Transgender sex worker Fernanda Sanchez waits for clients at night on a street in Tijuana’s red light district. Transgender women and gay men have the highest HIV infection rates of any group in Tijuana. Selling sex further increases risk, as does smoking crystal meth, a drug used by many Tijuana sex workers including Fernanda. She knew how to protect herself from the AIDS virus but said that “sometimes the customers are very bad and make you do it without condoms.” In November 2014 she tested positive for HIV. She said she was not worried much about living with the virus and she did not immediately seek treatment. What she did fear, she said, was la burla—the mockery. Fernanda said she once had a sex worker’s registration card but no longer bothered because no one asked for it. The card shows sex workers have registered with the municipal health department and are receiving monthly tests for HIV and other sexually transmitted infections. If they are found to be infected with HIV, the card is revoked. Fernanda grew up as the son of a butcher in the city of Lazaro Cardenas on Mexico’s Pacific coast. She left home at the age of 14 to perform in a drag bar in Zihuatanejo, a nearby beach town. She got heavily into cocaine and started injecting olive oil into different parts of her body to look more female. After moving to Tijuana, she had extensive plastic surgery on her face and body. She still had male genitals, which she said was important for business. Male-to-female transgenders often have male clients who like to receive anal sex but do not identify themselves as gay. In their minds, there is no stigma if they are having sex with a woman, even if she has a penis.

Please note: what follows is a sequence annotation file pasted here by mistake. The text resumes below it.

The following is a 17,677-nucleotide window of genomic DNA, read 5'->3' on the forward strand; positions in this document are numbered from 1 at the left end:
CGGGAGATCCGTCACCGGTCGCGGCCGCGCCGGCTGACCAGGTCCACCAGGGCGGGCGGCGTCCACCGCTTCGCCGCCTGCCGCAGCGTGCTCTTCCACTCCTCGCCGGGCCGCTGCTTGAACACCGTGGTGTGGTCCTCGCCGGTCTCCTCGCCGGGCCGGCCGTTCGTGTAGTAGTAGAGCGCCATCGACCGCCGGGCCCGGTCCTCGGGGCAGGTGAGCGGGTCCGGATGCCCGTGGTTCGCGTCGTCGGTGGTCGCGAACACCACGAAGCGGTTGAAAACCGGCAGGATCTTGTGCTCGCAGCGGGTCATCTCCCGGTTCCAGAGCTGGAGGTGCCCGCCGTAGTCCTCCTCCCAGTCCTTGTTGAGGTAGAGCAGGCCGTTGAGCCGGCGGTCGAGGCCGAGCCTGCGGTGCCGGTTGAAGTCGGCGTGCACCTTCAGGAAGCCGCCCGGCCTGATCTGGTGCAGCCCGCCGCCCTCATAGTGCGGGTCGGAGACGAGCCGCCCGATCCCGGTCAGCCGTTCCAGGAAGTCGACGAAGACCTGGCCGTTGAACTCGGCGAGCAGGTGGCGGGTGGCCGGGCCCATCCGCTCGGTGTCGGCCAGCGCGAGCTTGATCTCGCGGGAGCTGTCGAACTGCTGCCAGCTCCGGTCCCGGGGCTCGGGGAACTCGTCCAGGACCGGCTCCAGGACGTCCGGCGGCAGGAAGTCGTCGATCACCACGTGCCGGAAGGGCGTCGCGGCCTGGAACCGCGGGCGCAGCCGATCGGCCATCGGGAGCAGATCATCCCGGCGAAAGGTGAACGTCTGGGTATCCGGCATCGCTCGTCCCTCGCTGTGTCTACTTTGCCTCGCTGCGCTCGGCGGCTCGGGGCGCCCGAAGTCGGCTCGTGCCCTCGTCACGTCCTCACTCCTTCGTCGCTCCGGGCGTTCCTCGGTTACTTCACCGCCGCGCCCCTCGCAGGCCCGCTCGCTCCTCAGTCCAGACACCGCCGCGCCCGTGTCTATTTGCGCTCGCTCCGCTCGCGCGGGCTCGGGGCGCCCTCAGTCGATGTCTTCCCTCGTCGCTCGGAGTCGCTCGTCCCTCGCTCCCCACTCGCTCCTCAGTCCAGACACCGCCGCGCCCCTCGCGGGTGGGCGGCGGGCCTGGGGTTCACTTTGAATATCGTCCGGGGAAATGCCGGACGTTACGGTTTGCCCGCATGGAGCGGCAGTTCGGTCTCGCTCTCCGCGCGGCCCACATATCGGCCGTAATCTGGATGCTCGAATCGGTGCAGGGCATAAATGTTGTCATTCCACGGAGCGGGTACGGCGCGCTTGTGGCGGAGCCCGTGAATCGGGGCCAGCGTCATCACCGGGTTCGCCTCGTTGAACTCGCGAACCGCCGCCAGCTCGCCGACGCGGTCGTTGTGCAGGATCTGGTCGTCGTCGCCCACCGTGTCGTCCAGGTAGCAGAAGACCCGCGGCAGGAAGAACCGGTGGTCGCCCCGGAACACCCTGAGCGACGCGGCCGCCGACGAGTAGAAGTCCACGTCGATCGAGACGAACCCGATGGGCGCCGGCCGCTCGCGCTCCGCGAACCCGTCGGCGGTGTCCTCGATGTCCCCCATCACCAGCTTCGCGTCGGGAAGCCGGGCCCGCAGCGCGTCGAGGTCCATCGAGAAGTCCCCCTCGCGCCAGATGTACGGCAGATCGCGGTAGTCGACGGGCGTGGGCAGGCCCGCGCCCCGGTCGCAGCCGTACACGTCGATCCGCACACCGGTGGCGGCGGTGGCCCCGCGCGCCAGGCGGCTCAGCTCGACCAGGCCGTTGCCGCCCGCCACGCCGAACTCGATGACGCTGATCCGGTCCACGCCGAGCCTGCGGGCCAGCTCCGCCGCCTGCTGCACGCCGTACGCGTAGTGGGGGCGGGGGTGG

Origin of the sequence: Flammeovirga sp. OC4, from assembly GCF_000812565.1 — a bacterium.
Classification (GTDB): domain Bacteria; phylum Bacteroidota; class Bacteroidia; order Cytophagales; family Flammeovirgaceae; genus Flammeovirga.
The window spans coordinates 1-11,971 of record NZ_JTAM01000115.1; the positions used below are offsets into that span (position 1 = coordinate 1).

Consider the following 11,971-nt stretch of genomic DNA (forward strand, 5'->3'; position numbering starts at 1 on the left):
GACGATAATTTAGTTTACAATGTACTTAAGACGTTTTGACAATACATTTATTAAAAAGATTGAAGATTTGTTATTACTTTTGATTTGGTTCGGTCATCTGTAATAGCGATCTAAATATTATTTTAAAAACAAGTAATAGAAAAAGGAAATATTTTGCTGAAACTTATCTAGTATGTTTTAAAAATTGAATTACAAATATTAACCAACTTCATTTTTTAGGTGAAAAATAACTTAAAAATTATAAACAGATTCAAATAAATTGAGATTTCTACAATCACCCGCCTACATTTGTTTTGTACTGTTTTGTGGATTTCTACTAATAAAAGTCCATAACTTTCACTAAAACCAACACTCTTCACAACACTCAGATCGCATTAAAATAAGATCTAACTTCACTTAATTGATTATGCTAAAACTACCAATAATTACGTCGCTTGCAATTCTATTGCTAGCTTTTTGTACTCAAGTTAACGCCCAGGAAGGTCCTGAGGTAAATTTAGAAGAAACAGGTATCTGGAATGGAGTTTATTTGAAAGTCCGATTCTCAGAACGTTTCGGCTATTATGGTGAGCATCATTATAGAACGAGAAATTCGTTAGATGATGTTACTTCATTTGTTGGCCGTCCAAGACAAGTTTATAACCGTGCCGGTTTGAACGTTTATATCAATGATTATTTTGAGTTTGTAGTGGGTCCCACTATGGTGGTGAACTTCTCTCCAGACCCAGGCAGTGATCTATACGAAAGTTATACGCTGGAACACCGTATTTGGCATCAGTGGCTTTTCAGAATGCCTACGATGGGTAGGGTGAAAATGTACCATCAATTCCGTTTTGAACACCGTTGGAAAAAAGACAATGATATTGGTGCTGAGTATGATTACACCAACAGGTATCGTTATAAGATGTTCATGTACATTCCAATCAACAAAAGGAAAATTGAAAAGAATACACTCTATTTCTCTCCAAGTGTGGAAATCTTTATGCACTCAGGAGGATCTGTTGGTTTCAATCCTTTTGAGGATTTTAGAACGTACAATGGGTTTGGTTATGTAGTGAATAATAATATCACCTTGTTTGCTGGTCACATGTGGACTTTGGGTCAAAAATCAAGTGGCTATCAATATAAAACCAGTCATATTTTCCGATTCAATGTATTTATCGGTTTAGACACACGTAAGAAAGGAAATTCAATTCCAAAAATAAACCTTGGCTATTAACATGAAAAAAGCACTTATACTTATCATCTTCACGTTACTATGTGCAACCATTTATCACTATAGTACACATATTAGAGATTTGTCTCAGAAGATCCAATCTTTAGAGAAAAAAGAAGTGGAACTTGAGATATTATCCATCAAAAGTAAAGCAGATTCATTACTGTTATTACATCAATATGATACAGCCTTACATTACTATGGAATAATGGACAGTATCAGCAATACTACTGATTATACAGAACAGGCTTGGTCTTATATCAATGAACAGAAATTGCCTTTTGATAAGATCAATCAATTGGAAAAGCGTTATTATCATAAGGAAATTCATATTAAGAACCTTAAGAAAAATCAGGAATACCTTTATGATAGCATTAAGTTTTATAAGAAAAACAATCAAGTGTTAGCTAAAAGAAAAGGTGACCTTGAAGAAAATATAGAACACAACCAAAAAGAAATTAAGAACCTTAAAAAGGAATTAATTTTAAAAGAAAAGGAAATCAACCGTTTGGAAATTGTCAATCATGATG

Sergio Borrego, who helps run Tijuana’s Albergue Las Memorias HIV/AIDS hospice, puts a net over the face of Pedro Robles, 51, to prevent flies bothering him as he dies of AIDS. Pedro arrived at Las Memorias with full-blown AIDS six days earlier but because of bureaucratic delays in Tijuana’s medical system he received no HIV medication and died without having seen a doctor. Doctors and nurses occasionally visited Las Memorias but the hospice had no trained medical staff. Borrego said that for the most part he was “the nurse and the doctor.” Pedro spent 14 hours being driven to Tijuana in an ambulance from his home in Loreto because Las Memorias was the only AIDS hospice on the entire Baja California peninsula.